What’s In Your Food? – Lebanese Kishk

My trusty researcher Sahar is at it AGAIN. She throws the best ideas and articles my way, and I dissect and analyze. Sahar rocks! (picture above courtesy of Sahar- powdered Kishk)

Lebanese Power Food

Dried yogurt and cracked wheat (burghul or bulgar). What makes this food so damn powerful? It’s packed with protein, fiber, healthy dairy fat, live active cultures and complex carbohydrates. This is what Superman’s parents pumped into his stomach for breakfast!

Explain!

Kishk is a powdery cereal of burghul fermented with milk and/or yoghurt. The ingredients are mixed together and fermented for roughly a week or so. When fermentation is complete, the kishk is spread on a clean cheese cloth to dry. Lastly, it’s rubbed until it’s powdered and then stored in a cool and dry place.

Nutritional Information

I have absolutely no idea. However, I can analyze the ingredients used to make Lebanese Kishk:

Dried Fermented Yogurt – What happens when you ferment yogurt? Simply put, you get all the protein and dry out the carbohydrates (lactose- milk sugar). The fats stay intact unless non-fat yogurt and/or milk are used. The fermentation process takes place using lactic bacteria, which eats up all the lactose and aids in healthy stomach digestion.

Burghul (Cracked Wheat or Bulgar) – A cereal made from various wheat species. This stuff’s more whole-grain than ANYTHING. It’s packed to the gills with fiber, protein and very low in fat. Subbing in burghul instead of rice at your next machboos meal will make a WORLD of difference.

Awesome Ingredients UNITE

Combining the two creates a powder that’s high in complete protein, high in fiber, high in digestive enzymes and good bacteria and low in net carbohydrates (the live active cultures eat up the lactose from the yogurt and a good percentage of the net carbohydrates in the burghul).

Recipes

This is where you guys come in- specifically, my Lebanese readers. I know some families eat Kishk for breakfast as a cereal or mix it with some fresh broth to make some soup.

Any other ideas on how to use the stuff would be highly appreciated :) .

18 Responses to “What’s In Your Food? – Lebanese Kishk”

  1. bent el deera Says:

    انا مو لبنانيه بس ادري ان الكشك ينخلط مع بصل وطماط وسمسم وينحط بالفطاير

    ويسوون فيه صلصله حق الكبه مثل كبه بلبن

    او مع لحم وتكون صلصته ثثقيله شوي وخفيفه وتنوكل مع خبز

  2. FAHAD Says:

    bent el deera: 3adil kalamich. Bu9al o 6uma6! Shawagteeni!

  3. Dudz Says:

    I see my parents eating this for breakfast a lot, they usually put it in a pan with some water (just till its a bit “liquidy” but still hard to flow properly) and then eat it with veggies. Tomatoes, green pepper etc ….

    It’s also used in fa6ayer as well like Bint al Deera said.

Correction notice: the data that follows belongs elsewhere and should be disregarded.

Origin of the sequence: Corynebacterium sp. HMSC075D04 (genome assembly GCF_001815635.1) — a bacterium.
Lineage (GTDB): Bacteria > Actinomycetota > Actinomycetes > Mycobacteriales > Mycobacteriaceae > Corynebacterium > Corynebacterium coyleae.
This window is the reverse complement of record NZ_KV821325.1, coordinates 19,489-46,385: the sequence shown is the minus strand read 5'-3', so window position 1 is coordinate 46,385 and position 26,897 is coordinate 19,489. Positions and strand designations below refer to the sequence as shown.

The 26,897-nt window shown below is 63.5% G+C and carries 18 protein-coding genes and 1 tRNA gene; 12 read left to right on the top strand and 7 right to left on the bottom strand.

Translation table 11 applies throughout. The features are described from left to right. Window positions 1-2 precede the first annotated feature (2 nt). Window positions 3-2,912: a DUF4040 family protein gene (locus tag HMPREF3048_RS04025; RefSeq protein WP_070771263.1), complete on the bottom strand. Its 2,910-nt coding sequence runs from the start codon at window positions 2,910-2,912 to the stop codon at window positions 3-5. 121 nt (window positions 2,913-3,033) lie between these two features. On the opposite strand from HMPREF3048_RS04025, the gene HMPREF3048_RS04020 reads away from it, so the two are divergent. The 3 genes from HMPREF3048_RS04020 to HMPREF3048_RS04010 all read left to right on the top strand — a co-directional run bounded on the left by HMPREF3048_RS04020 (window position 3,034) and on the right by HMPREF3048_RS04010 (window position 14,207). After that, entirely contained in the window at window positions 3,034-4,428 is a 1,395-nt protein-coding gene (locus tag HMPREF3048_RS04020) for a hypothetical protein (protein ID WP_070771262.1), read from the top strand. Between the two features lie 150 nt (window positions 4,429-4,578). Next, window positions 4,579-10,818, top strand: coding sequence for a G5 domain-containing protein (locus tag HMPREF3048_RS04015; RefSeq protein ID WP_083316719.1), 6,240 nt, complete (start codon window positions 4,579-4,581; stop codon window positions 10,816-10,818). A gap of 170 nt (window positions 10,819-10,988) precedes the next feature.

4. Mathai Says:

    Can I add this powder to my omelets for an extra boost of protein?

  5. FAHAD Says:

    Mathai: Definitely!

  6. FAHAD Says:

    Dudz: Adding eggs to the mix wouldn’t hurt :)

  7. Sahar Says:

    LOL again :) I research and you come back with amazing analysis:) thx !:)
    There are various ways for cooking kishik, all the above are true, if its in a soup form (just added to water and onions), some people add minced meat and /or cubed potatoes to make it a full meal,. Before carbs were a no-no I used to cut out pieces of Lebanese bread and soak them in the kishik, amazing !
    One of my favorite uses for Kishik is using it as a sauce for kibbeh (its called kibbeh bkishik), just kishik and water and the kibbeh dropped in it.
    There’s another recipe I’ll try to get for you from my mom, I’m guessing you’d love that version:)

  8. Dudz Says:

    How do you actually add the eggs to the mix and cook them? XD

  9. mimi Says:

    Never heard of that Kishk thing in my life before :/

  10. FAHAD Says:

    mimi: At TryingtobeFahad.com, 90% of what I post is the type of stuff you never heard of in your life :P

  11. FAHAD Says:

    Dudz: No idea bro. I’m sure someone of Lebanese origin can answer that question for you :)

  12. Dudz Says:

    Am lebanese, true story.
    Not in touch with heritage and origin, sad story.

  13. Miss Farah Says:

    my sis @Sahar strikes again! So proud! xoxo

  14. Michel Says:

    kechek can be made in 2 different way:

    1) you can cook it with butter, garlic , meat (awarma) and small potato pieces … all mixed with water , close to be a soup…

    2) you can make fatayer kechek by adding tomato and onion and corn oil … so tasty

    Enjoy it Guys :)

  15. Georges Says:

    Thanks Michel for the entry about the Kishk usage in Lebanese cuisine. That’s the Lebanese traditional Kishk cooking.

    Just make sure you start by “toasting” the Kishk powder in the pan together with the “Awarma” taking advantage of the Awarma’s fat, this gives a great taste boost. Ad the water when the Kishk gets nice color.

    About the consistency, be careful with the water quantity, it should be a bit thick, thicker than soup but less thick than porridge.

    About the Fatayer, try to ad both tomate concentrate paste as well as sweet chilli pepper concentarte paste.
    It ads heavenly taste.

    Sahtayn :)
    Cheers

  16. Paul Says:

    Fahad, can I have this if im on Atkins diet?

  17. What’s In Your Food? – More Kishk Goodness Says:

    [...] you see above is Somayeh Kashk (or Kishk) Sauce. What’s kashk sauce you say? As opposed to a post I published a week ago, now I know EXACTLY what kashk is: DRIED WHEY [...]

  18. FAHAD Says:

    Paul: refer to my recent Kishk post. You can have that on Atkins.

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